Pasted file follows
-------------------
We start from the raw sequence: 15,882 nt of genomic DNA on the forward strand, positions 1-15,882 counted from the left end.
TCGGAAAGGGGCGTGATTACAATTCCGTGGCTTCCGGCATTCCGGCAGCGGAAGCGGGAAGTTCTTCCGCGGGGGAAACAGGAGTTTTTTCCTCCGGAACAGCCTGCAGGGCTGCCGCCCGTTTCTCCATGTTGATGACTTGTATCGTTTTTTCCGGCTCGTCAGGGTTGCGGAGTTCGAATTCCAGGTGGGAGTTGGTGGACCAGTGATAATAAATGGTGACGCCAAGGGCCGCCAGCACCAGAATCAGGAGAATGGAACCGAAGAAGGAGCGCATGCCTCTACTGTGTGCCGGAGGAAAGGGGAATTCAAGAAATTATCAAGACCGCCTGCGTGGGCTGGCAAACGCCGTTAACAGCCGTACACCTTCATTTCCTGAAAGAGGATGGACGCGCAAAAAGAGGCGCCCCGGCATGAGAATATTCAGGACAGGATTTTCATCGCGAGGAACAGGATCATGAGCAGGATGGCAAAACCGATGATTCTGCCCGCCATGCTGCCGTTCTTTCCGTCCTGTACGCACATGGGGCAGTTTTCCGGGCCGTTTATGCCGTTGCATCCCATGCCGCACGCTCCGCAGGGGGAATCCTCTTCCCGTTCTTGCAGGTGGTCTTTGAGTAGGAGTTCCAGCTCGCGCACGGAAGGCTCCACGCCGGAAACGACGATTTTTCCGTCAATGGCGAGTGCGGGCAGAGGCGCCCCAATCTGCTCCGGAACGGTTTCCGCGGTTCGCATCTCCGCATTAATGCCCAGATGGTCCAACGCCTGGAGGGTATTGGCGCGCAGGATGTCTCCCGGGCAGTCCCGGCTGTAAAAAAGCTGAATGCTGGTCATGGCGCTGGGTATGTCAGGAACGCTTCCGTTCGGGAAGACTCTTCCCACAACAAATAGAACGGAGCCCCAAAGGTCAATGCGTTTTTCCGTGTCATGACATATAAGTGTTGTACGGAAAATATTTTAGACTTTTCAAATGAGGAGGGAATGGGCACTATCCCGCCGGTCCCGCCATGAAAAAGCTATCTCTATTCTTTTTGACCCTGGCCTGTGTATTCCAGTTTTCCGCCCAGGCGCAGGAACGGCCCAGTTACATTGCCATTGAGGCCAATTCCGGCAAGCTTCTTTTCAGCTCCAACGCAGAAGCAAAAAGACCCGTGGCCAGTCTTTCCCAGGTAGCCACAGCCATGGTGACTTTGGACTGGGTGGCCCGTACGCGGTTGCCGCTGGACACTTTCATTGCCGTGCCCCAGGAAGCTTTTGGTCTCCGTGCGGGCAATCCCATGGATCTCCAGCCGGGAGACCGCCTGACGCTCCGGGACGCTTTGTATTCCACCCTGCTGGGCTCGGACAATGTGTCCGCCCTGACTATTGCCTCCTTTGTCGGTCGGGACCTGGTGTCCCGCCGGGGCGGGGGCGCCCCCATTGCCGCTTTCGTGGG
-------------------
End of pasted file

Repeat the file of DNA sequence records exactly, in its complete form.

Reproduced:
We start from the raw sequence: 15,882 nt of genomic DNA on the forward strand, positions 1-15,882 counted from the left end.
TCGGAAAGGGGCGTGATTACAATTCCGTGGCTTCCGGCATTCCGGCAGCGGAAGCGGGAAGTTCTTCCGCGGGGGAAACAGGAGTTTTTTCCTCCGGAACAGCCTGCAGGGCTGCCGCCCGTTTCTCCATGTTGATGACTTGTATCGTTTTTTCCGGCTCGTCAGGGTTGCGGAGTTCGAATTCCAGGTGGGAGTTGGTGGACCAGTGATAATAAATGGTGACGCCAAGGGCCGCCAGCACCAGAATCAGGAGAATGGAACCGAAGAAGGAGCGCATGCCTCTACTGTGTGCCGGAGGAAAGGGGAATTCAAGAAATTATCAAGACCGCCTGCGTGGGCTGGCAAACGCCGTTAACAGCCGTACACCTTCATTTCCTGAAAGAGGATGGACGCGCAAAAAGAGGCGCCCCGGCATGAGAATATTCAGGACAGGATTTTCATCGCGAGGAACAGGATCATGAGCAGGATGGCAAAACCGATGATTCTGCCCGCCATGCTGCCGTTCTTTCCGTCCTGTACGCACATGGGGCAGTTTTCCGGGCCGTTTATGCCGTTGCATCCCATGCCGCACGCTCCGCAGGGGGAATCCTCTTCCCGTTCTTGCAGGTGGTCTTTGAGTAGGAGTTCCAGCTCGCGCACGGAAGGCTCCACGCCGGAAACGACGATTTTTCCGTCAATGGCGAGTGCGGGCAGAGGCGCCCCAATCTGCTCCGGAACGGTTTCCGCGGTTCGCATCTCCGCATTAATGCCCAGATGGTCCAACGCCTGGAGGGTATTGGCGCGCAGGATGTCTCCCGGGCAGTCCCGGCTGTAAAAAAGCTGAATGCTGGTCATGGCGCTGGGTATGTCAGGAACGCTTCCGTTCGGGAAGACTCTTCCCACAACAAATAGAACGGAGCCCCAAAGGTCAATGCGTTTTTCCGTGTCATGACATATAAGTGTTGTACGGAAAATATTTTAGACTTTTCAAATGAGGAGGGAATGGGCACTATCCCGCCGGTCCCGCCATGAAAAAGCTATCTCTATTCTTTTTGACCCTGGCCTGTGTATTCCAGTTTTCCGCCCAGGCGCAGGAACGGCCCAGTTACATTGCCATTGAGGCCAATTCCGGCAAGCTTCTTTTCAGCTCCAACGCAGAAGCAAAAAGACCCGTGGCCAGTCTTTCCCAGGTAGCCACAGCCATGGTGACTTTGGACTGGGTGGCCCGTACGCGGTTGCCGCTGGACACTTTCATTGCCGTGCCCCAGGAAGCTTTTGGTCTCCGTGCGGGCAATCCCATGGATCTCCAGCCGGGAGACCGCCTGACGCTCCGGGACGCTTTGTATTCCACCCTGCTGGGCTCGGACAATGTGTCCGCCCTGACTATTGCCTCCTTTGTCGGTCGGGACCTGGTGTCCCGCCGGGGCGGGGGCGCCCCCATTGCCGCTTTCGTGGG